Speaking after the women’s 4×100-meter medley on Sunday, China’s favorite Olympic swimmer, Fu Yuanhui, stunned viewers back home when she told Chinese state broadcaster CCTV that she felt her period had slowed her during the race. “I feel I didn’t swim well today. I let my teammates down,” said the 20-year-old. Fu, who earlier won a bronze in the 100-meter backstroke, was seventh to touch the wall after the first 100 meters of the relay. When asked if she was having a stomachache by CCTV, Fu was perhaps more candid than the Chinese broadcasters anticipated. “My period came yesterday,” Fu revealed. “I’m feeling a bit weak, but this is not an excuse.”
Fu, a Hangzhou native, became the country’s media darling thanks to her over-the-top facial expressions, weird sense of humor, and “mystic energy” in TV interviews. Her popularity became such that a 60-minute livestream in which the swimmer answered questions, burped, and ate cupcakes attracted more than 10 million viewers, according to the app, Ingkee.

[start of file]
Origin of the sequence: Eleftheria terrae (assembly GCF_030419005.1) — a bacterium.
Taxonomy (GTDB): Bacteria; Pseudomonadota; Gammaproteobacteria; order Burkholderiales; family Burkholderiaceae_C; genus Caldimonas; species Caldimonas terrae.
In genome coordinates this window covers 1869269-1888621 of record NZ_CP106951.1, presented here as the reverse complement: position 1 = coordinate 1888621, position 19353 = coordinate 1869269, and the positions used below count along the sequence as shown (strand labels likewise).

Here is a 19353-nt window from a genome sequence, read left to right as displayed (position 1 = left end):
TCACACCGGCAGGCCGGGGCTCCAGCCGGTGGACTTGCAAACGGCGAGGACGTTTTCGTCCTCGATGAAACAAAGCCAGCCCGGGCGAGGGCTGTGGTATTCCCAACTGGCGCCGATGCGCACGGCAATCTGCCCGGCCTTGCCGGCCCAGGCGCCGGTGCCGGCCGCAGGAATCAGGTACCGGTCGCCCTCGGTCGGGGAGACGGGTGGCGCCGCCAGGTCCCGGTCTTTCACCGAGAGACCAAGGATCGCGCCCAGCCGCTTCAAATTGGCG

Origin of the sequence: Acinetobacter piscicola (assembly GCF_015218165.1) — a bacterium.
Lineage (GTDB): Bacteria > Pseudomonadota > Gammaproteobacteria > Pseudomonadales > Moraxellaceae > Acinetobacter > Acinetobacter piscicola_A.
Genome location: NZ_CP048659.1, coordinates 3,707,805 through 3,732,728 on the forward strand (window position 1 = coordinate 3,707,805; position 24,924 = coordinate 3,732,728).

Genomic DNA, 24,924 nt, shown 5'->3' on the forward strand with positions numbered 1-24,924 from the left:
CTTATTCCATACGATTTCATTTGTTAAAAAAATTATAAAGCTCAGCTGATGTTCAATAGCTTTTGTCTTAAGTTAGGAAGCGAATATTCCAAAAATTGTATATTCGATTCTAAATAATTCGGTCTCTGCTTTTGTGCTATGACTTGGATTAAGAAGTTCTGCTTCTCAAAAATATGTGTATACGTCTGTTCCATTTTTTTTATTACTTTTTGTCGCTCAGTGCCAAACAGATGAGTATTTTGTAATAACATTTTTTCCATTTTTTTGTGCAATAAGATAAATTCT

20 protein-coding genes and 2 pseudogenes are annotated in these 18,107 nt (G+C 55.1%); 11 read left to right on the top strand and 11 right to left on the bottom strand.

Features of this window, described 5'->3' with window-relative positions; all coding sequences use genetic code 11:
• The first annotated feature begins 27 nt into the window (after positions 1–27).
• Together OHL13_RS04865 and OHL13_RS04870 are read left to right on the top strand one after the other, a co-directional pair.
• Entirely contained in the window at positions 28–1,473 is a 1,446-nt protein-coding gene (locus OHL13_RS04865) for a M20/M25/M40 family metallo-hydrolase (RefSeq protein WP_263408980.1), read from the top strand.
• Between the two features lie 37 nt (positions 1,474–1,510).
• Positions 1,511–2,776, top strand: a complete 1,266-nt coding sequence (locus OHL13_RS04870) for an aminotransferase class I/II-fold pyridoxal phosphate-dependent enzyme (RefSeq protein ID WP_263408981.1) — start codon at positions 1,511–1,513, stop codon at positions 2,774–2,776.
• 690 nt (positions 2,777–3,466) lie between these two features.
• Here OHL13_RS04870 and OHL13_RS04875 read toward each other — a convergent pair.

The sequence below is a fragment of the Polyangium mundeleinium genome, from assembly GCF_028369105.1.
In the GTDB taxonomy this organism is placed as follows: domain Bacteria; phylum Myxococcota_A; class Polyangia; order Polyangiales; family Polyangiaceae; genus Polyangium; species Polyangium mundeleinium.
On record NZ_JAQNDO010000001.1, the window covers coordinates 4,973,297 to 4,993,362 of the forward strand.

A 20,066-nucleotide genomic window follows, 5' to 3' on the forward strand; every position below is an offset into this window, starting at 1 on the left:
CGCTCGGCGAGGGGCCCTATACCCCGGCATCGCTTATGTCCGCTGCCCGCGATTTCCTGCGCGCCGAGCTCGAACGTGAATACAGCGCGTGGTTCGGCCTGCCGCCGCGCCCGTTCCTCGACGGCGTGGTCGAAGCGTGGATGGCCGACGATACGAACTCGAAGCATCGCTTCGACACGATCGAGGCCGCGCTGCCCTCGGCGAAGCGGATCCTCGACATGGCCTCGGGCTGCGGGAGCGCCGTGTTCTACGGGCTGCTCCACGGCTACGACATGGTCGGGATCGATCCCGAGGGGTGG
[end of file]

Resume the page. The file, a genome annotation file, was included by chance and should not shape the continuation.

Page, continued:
Fu’s frank acknowledgement of her period was “exactly her personality,” wrote one female blogger on Chinese social media site Weibo. “[Menstruation] is an unspeakable issue in public for women,” the blogger noted, “but Fu actually talked about it in a live interview … Cool!” The hashtag “Fu Yuanhui period,” with which the blogger’s post was tagged, had been searched nearly half a million times on Weibo by Sunday afternoon.
Many commenters on the social media site expressed shock that it was considered hygienic and safe to swim on one’s period, unaware that it was possible to do so using a tampon. Tampons are not popular in China — in fact, no tampons were even manufactured in China in 2015. Chinese sex education makes no mention of tampons, in part due to a belief that their use can break one’s hymen.
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